SADHGURU 2016: Sadhana (2-2:5:1)

Reference: Inner Engineering (Content)

This paper presents the summary of Part two, chapter 2.5.1 from the book, INNER ENGINEERING By Sadhguru. The contents are from the first edition (2016) of this book published in the United States by Spiegel & Grau, an imprint of Random House, a division of Penguin Random House LLC, New York.

The summary of the original material (in black) is accompanied by brief comments (in color) based on the present understanding.



“Sit in any comfortable posture, with your spine erect, and if necessary, supported. Remain still. Allow your attention to slowly grow still as well. Do this for five to seven minutes a day. You will notice that your breath will slow down. 

“What is the significance of slowing down the human breath? Is it just some respiratory yogic acrobatics? No, it is not. A human being breathes twelve to fifteen times per minute, normally. If your breath settles down to twelve, you will know the ways of the earth’s atmosphere (i.e., you will become meteorologically sensitive). If it reduces to nine, you will know the language of the other creatures on this planet. If it reduces to six, you will know the very language of the earth. If it reduces to three, you will know the language of the source of creation. This is not about increasing your aerobic capacity. Nor is it about forcefully depriving yourself of breath. A combination of hatha yoga and an advanced yogic practice called the kriya, will gradually increase your lung capacity, but above all, will help you achieve a certain alignment, a certain ease, so that your system evolves to a state of stability where there is no static, no crackle; it just perceives everything.”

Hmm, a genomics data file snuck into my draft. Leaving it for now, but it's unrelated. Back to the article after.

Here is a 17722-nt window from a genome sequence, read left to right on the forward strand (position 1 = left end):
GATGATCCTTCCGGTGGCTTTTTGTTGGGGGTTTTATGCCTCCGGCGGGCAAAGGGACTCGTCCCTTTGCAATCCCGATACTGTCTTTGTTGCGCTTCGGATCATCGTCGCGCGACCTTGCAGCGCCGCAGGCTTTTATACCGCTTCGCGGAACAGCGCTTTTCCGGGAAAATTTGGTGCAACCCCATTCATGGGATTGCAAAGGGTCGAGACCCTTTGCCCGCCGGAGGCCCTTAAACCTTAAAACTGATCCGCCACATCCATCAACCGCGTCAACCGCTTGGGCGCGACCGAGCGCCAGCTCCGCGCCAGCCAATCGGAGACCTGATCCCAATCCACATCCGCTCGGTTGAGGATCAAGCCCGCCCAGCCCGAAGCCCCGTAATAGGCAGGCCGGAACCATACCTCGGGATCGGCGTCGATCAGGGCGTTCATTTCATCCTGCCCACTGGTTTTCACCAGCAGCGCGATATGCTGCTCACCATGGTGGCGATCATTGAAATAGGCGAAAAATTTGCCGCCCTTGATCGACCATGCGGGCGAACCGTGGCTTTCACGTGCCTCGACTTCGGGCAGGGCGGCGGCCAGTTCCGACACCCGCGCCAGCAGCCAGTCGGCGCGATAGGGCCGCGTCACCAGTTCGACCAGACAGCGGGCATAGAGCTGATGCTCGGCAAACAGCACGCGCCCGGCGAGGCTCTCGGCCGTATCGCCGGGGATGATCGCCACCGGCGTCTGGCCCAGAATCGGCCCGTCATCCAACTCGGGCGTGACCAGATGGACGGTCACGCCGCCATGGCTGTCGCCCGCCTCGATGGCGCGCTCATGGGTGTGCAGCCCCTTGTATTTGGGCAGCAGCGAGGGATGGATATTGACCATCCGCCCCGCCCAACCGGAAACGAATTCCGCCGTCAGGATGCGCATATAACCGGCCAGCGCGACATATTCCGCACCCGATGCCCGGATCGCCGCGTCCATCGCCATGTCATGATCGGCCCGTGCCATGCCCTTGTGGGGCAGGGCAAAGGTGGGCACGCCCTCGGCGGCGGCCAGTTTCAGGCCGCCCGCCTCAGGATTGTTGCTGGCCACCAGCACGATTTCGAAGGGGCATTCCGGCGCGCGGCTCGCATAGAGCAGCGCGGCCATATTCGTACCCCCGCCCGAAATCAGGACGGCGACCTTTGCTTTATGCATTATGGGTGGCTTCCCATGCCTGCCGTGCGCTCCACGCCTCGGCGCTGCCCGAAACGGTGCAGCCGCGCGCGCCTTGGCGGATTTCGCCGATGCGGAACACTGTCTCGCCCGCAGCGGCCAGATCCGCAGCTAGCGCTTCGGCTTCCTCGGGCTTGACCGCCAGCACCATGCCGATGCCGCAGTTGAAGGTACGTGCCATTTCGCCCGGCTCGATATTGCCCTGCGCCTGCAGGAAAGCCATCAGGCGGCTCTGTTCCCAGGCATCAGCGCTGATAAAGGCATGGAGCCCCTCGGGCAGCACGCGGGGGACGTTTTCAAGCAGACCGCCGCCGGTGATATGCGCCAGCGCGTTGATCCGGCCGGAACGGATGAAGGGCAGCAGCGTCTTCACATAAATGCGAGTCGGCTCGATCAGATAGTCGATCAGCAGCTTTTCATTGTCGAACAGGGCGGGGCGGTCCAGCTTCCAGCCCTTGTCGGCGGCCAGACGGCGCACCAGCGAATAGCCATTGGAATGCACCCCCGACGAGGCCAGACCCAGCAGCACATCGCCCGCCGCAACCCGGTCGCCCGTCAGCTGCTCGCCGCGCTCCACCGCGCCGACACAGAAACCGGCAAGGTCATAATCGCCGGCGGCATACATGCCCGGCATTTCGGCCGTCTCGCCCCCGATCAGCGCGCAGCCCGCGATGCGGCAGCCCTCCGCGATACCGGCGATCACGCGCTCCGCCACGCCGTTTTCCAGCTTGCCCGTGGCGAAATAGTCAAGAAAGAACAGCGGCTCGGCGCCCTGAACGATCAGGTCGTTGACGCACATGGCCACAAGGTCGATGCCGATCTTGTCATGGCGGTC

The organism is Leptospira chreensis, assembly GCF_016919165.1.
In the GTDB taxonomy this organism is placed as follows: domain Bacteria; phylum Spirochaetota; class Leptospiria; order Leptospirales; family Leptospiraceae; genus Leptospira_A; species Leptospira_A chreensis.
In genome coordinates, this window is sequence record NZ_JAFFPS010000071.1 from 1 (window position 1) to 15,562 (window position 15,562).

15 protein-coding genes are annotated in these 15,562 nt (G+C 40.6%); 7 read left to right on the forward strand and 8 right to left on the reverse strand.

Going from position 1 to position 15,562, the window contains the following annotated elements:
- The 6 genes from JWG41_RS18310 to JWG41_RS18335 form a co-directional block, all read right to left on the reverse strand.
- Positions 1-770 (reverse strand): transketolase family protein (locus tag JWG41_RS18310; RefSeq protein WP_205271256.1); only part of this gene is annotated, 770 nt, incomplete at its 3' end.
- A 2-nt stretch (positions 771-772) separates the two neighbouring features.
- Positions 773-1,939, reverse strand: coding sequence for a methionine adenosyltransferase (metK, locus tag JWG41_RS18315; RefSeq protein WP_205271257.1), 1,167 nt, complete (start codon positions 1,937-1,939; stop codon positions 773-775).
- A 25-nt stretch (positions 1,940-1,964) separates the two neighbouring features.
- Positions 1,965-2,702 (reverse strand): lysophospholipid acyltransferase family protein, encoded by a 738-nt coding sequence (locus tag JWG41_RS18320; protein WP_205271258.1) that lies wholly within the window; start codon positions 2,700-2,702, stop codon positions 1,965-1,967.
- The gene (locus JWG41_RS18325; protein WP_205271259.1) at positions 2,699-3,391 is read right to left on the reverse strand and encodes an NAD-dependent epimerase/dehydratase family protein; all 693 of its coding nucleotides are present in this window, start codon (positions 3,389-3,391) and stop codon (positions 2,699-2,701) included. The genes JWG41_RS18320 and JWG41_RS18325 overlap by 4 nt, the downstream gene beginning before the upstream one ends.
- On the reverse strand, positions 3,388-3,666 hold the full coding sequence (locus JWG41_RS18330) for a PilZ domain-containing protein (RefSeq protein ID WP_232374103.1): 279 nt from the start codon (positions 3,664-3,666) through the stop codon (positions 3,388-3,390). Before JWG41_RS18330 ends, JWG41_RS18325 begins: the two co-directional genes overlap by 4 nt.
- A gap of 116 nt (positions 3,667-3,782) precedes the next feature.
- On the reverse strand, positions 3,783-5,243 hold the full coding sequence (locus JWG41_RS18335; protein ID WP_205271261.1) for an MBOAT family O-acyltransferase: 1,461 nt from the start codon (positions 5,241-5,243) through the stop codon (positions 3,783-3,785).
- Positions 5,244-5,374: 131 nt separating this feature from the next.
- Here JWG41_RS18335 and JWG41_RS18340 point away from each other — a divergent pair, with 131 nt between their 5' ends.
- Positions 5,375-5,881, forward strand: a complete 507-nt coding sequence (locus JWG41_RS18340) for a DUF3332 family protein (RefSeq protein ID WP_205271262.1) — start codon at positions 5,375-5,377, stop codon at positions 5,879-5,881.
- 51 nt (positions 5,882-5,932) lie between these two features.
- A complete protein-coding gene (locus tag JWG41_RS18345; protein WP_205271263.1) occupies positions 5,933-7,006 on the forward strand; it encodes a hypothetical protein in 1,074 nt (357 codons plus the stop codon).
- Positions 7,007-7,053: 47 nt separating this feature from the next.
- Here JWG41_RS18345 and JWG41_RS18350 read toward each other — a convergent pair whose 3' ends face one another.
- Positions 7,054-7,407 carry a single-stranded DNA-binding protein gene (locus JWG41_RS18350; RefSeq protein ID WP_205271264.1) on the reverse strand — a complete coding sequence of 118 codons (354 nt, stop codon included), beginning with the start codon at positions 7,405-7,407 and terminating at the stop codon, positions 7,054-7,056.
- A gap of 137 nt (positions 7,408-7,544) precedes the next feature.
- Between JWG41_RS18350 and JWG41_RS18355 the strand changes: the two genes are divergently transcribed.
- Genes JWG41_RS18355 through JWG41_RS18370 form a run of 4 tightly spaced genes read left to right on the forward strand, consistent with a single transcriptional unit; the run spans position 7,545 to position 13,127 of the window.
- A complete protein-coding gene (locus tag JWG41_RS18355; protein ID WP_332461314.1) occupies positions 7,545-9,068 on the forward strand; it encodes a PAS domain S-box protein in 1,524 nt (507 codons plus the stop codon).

This the ancient Pranayama that Patanjali talks about. Prana means breath, ayama is lengthening or widening through control. When breathing is controlled so as to retain the breath, it is pranayama. The ultimate aim of pranayama is to be able to retain the breath. Thus, if we breathe normally fourteen times per minute, in pranayama we breathe only once or twice per minute

DRILL: As you breathe, do japa: “I am breathing in; I am breathing out.”


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